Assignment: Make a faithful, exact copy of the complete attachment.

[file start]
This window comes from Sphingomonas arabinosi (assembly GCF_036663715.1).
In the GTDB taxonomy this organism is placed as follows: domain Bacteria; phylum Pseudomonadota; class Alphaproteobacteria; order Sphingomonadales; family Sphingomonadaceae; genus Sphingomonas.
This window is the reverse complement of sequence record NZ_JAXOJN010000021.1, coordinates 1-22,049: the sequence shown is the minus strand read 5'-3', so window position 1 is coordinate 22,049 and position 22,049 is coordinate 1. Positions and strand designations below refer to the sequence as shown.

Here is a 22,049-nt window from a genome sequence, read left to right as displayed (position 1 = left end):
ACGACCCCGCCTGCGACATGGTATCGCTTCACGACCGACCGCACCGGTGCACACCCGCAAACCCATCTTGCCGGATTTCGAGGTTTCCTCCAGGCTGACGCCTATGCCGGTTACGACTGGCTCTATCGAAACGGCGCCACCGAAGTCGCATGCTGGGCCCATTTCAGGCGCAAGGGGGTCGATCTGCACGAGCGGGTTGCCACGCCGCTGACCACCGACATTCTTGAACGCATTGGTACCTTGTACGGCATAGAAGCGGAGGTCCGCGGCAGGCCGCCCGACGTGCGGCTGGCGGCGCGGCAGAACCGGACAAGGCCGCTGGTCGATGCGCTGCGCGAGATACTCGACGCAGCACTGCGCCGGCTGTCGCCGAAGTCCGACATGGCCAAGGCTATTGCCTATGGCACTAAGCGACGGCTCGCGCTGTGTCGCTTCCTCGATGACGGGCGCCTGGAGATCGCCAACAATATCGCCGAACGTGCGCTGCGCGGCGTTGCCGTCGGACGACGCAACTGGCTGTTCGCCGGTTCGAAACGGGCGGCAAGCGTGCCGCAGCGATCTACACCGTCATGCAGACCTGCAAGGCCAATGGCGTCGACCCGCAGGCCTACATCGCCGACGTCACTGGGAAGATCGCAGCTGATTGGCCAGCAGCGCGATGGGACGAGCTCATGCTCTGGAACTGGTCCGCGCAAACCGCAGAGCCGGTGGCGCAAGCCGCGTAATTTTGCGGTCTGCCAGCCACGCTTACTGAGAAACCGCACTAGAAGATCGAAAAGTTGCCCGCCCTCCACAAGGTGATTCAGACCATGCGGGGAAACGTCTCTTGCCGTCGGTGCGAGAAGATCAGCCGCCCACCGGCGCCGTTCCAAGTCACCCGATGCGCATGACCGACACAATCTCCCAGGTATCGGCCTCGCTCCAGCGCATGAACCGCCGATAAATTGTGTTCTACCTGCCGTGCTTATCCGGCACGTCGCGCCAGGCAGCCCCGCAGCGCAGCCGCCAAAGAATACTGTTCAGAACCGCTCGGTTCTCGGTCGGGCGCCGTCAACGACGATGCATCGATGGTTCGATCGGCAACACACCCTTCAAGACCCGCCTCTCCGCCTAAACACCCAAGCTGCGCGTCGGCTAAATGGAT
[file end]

This window comes from Sphingomonas arabinosi (assembly GCF_036663715.1).
In the GTDB taxonomy this organism is placed as follows: domain Bacteria; phylum Pseudomonadota; class Alphaproteobacteria; order Sphingomonadales; family Sphingomonadaceae; genus Sphingomonas.
This window is the reverse complement of sequence record NZ_JAXOJN010000021.1, coordinates 1-22,049: the sequence shown is the minus strand read 5'-3', so window position 1 is coordinate 22,049 and position 22,049 is coordinate 1. Positions and strand designations below refer to the sequence as shown.

Here is a 22,049-nt window from a genome sequence, read left to right as displayed (position 1 = left end):
ACGACCCCGCCTGCGACATGGTATCGCTTCACGACCGACCGCACCGGTGCACACCCGCAAACCCATCTTGCCGGATTTCGAGGTTTCCTCCAGGCTGACGCCTATGCCGGTTACGACTGGCTCTATCGAAACGGCGCCACCGAAGTCGCATGCTGGGCCCATTTCAGGCGCAAGGGGGTCGATCTGCACGAGCGGGTTGCCACGCCGCTGACCACCGACATTCTTGAACGCATTGGTACCTTGTACGGCATAGAAGCGGAGGTCCGCGGCAGGCCGCCCGACGTGCGGCTGGCGGCGCGGCAGAACCGGACAAGGCCGCTGGTCGATGCGCTGCGCGAGATACTCGACGCAGCACTGCGCCGGCTGTCGCCGAAGTCCGACATGGCCAAGGCTATTGCCTATGGCACTAAGCGACGGCTCGCGCTGTGTCGCTTCCTCGATGACGGGCGCCTGGAGATCGCCAACAATATCGCCGAACGTGCGCTGCGCGGCGTTGCCGTCGGACGACGCAACTGGCTGTTCGCCGGTTCGAAACGGGCGGCAAGCGTGCCGCAGCGATCTACACCGTCATGCAGACCTGCAAGGCCAATGGCGTCGACCCGCAGGCCTACATCGCCGACGTCACTGGGAAGATCGCAGCTGATTGGCCAGCAGCGCGATGGGACGAGCTCATGCTCTGGAACTGGTCCGCGCAAACCGCAGAGCCGGTGGCGCAAGCCGCGTAATTTTGCGGTCTGCCAGCCACGCTTACTGAGAAACCGCACTAGAAGATCGAAAAGTTGCCCGCCCTCCACAAGGTGATTCAGACCATGCGGGGAAACGTCTCTTGCCGTCGGTGCGAGAAGATCAGCCGCCCACCGGCGCCGTTCCAAGTCACCCGATGCGCATGACCGACACAATCTCCCAGGTATCGGCCTCGCTCCAGCGCATGAACCGCCGATAAATTGTGTTCTACCTGCCGTGCTTATCCGGCACGTCGCGCCAGGCAGCCCCGCAGCGCAGCCGCCAAAGAATACTGTTCAGAACCGCTCGGTTCTCGGTCGGGCGCCGTCAACGACGATGCATCGATGGTTCGATCGGCAACACACCCTTCAAGACCCGCCTCTCCGCCTAAACACCCAAGCTGCGCGTCGGCTAAATGGAT